President Lincoln Discusses War with Senator Orville H. Browning

November 29, 1862

Illinois Senator Orville H.  Browning, a long-time friend of President Lincoln who had recently been defeated for reelection, has a long talk at White House as Congress prepares to reconvene:  “At 12 I called on the President.   He was apparently very glad to see me, and received me with much cordiality.  We had a long familiar talk.   When speaking of the result of the recent elections I told him that his proclamations had been disasterous to us.  That prior to issuing them all loyal people were united in support of the war and the administration.  That the masses of the democratic party were satisfied with him, and warmly supporting him, and that their disloyal leaders could not rally them in opposition — They had no issue without taking ground against the war, and upon that we would annihilate them.   But the proclamations had revived old party issues — given them a rallying cry – capitol to operate upon and that we had the results in our defeat.   To this he made no reply.

I added that the Republican party could not put down the rebellion — that no party could do it — that it required a union of all loyal men in the free states to give us success, and that without that union we must disastrously fail.   To all this he fully assented.

I asked him weather Genl Pope was a failure, or whether he had been sacrificed by the bad faith of his officers.  He replied that he knew no reason to suspect any one of bad faith except Fitz John Porter, and that he very much hoped an investigation would relieve him from suspicion, but that at present he believed his disobedience of orders, and his failure to go to Popes aid in the battle of Friday had occasioned our defeat, and deprived us of a victory which would have terminated the war.   That all Popes orders, and al his movements had met with the full approval of Genl Halleck and himself with one exception. That during the conflict between Popes and the rebel army, he Ope, had placed a portion of his army in a position, which he pointed out to me on the map, which alarmed him, but that no bad results followed — in fact it had turned out fortunately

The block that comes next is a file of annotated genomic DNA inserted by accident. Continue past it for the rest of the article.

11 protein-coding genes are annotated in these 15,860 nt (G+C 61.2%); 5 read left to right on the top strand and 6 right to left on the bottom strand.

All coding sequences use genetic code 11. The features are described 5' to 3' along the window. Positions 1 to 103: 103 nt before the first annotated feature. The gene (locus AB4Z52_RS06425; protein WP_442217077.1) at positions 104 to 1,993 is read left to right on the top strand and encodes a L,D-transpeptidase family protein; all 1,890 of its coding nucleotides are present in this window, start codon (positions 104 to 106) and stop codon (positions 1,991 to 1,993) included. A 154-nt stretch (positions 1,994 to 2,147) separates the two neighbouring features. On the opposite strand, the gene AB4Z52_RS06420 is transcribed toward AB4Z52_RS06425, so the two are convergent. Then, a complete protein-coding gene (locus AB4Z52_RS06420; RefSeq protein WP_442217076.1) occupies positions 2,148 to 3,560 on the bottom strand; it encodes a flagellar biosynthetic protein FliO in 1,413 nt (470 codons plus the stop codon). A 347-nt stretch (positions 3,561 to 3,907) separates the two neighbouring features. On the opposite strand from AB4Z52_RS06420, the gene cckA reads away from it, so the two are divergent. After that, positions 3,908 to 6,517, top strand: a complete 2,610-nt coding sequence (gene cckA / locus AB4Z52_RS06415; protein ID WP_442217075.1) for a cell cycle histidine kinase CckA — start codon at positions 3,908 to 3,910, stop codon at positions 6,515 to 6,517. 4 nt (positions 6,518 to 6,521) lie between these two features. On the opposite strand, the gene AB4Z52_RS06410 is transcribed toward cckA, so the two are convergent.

That after the last battle fought by Pope the army was much demoralized, and it was feared the enemy would be down on Washington.   In this emergency he had called McClellan here to take upon him the defence of the City — That he soon brought order out of chaos, and got the army in good condition. That for such work McClellan had great talents — Indeed for organizing, disciplining and preparing an army for the field and handling it in the field he was superior to any of our Genls. That when the rebels crossed into Maryland he sent for Burnsides and told him he must take command of our army, march against the enemy and give him battle.  Burnsides declined — said the responsibility was too great — the consequences of defeat too momentous — he was willing to command a Corps under McClelland, but was not willing to take the chief command of the army –hence McClellan was reinstated.  The battles of South Mountain and Antietam were fought with ability — as well as any Genl could have fought them, but McLellan was too slow in his movements.   He could and ought to have prevented the loss of Harper’s Ferry, but was six days marching 40 miles, and it was surrendered.  He did not follow up his advantages after Antietam.  The army of the enemy should have been annihilated, abut it was permitted to recross the Potomac without the loss of a man, and McClellan would not followed. He coaxed, urged & ordered him, but all would not do.  At the expiration of two weeks after a peremptory order to that effect he had only 3/4 of his army across the River, and was six days doing that, whereas the rebel army had effected a crossing in one day.